0

For example, this reddit post's title seems like it might be a run-on sentence, or at least have too much punctuation breaking it apart.

The sentence is:

For the first time, ants have been seen self-medicating - on food rich in hydrogen peroxide - to fight off fungal infection.

My sense is that the proper way to write it is to remove all the punctuation cruft:

For the first time ants have been seen self-medicating on food rich in hydrogen peroxide to fight off fungal infection.

I'm afraid that it would be considered a run-on sentence. However, if I rewrite it as multiple sentences it seems needlessly long:

For the first time ants have been seen self-medicating. They eat food rich in hydrogen peroxide to fight off fungal infection.

Is there a rule to determine whether a sentence like this is grammatically correct, or is it a stylistic (i.e., opinion-based) issue?

5

There's nothing wrong with the original sentence, and it's not punctuated incorrectly. (And punctuation is not "cruft," as you call it. Properly used, punctuation exists to help a reader make sense of written symbols without the intonation or stress markers of speech.)

Multi-word introductory adverbial phrases are correctly set off with a comma, to enhance readability. Otherwise the reader might initially think there was such a thing as first time ants, and then have to make a mental correction.

The phrase on food rich in hydrogen peroxide is correctly set off with the dashes to indicate that it is the first time the ants have been self-medicating (which, by the way, they did with food rich in hydrogen peroxide). Otherwise, they'd be saying that it was the first time the ants have been self-medicating on food rich in hydrogen peroxide (although they might have self-medicated on something else some other time).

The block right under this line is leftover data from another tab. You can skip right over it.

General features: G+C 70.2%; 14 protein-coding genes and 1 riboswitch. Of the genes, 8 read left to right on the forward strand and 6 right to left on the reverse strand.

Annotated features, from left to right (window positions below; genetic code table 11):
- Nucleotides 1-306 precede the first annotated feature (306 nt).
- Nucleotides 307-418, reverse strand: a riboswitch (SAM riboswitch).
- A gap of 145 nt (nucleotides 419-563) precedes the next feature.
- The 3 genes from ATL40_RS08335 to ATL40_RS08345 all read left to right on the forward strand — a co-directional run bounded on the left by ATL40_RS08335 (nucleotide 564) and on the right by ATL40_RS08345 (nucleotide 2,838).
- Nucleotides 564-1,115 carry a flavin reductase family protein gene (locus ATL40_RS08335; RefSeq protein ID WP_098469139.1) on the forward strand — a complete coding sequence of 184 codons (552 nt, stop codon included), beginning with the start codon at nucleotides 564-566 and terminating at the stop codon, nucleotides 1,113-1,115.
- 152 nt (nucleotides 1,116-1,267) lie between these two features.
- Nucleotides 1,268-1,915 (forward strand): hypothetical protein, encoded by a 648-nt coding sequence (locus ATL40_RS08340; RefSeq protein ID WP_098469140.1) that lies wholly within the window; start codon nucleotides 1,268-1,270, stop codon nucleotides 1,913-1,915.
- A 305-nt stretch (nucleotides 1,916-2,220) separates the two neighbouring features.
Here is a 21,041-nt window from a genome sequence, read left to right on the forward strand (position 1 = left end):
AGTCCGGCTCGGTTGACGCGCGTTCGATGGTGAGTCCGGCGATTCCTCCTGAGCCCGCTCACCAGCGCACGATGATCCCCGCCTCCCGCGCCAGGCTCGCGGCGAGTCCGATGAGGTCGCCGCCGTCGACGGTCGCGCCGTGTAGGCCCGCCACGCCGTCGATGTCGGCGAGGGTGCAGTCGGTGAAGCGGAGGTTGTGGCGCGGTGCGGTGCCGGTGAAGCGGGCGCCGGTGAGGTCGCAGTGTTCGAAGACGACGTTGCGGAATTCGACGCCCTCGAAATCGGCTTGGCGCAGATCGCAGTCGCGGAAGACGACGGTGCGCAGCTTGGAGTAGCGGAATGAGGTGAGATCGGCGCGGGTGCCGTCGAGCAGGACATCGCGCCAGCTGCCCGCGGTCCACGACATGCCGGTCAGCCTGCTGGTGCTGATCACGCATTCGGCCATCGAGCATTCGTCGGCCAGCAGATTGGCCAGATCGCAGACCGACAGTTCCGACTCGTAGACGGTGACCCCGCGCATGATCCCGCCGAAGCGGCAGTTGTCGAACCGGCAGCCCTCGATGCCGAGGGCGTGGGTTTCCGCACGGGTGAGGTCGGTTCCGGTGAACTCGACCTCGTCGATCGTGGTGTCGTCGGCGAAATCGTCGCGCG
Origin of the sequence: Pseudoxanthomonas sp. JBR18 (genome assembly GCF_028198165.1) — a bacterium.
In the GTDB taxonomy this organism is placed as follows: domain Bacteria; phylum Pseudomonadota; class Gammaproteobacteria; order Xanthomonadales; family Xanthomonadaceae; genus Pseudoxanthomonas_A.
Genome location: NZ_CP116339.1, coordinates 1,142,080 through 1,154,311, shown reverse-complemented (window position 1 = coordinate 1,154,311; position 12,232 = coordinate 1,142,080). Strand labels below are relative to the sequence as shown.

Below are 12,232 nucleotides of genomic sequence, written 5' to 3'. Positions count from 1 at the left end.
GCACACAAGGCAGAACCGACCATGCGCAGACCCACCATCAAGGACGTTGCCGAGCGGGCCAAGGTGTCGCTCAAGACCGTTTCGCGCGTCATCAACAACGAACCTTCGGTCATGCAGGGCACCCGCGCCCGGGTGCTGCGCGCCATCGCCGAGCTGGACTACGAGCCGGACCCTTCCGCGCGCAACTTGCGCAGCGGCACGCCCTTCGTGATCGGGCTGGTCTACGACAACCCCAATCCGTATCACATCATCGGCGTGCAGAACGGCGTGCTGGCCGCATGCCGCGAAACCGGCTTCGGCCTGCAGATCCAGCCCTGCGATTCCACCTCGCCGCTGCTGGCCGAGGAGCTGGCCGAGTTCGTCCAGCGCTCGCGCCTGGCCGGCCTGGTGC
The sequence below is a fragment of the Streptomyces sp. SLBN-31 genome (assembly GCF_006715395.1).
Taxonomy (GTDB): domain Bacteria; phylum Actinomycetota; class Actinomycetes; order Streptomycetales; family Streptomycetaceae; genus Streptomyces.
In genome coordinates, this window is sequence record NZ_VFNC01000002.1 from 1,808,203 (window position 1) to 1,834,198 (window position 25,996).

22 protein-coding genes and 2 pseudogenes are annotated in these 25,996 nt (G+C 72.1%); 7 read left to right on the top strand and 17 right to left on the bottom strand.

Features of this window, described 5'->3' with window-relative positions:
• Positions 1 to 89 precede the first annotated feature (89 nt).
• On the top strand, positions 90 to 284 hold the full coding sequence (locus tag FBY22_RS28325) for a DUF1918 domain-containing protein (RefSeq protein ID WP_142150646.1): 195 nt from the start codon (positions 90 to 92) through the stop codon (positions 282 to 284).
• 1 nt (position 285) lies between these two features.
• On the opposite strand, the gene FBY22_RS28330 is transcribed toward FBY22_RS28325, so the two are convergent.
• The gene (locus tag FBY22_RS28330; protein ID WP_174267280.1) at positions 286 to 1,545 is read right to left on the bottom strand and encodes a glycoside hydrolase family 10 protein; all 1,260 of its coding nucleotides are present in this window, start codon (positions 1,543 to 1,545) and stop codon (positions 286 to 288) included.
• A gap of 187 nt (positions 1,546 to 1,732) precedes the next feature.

• Of course it's always possible (if perverse) to interpret the "cruft-less" version as implying that ants have often been seen self-medicating on food rich in hydrogen peroxide. But always for other reasons, whereas this is the first time they've been seen specifically doing this [in order] to fight off fungal infection. – FumbleFingers Aug 21 '15 at 16:24
3

A run-on sentence is two or more sentences without any punctuation between them.

E.g. "It is raining now we must hurry home" instead of "It is raining now. We must hurry home".

So the example sentence is not a run-on sentence.

The phrases "For the first time" and "on food rich in hydrogen peroxide" could be removed and the sentence would still be complete. However, these two phrases are not sentences themselves and so need to be delineated with punctuation. The technical term is these are subordinate clauses.

I think commas rather than dashes are better around "on food rich in hydrogen peroxide", but dashes are perhaps seen as appropriate in journalistic usage, as the example is.

  • 1
    I think that if there are any sentences in English where it's appropriate to use dashes, the OP's sentence is is one of them. But commas work, too. – Peter Shor Aug 21 '15 at 16:52

Your Answer

By clicking “Post Your Answer”, you agree to our terms of service, privacy policy and cookie policy

Not the answer you're looking for? Browse other questions tagged or ask your own question.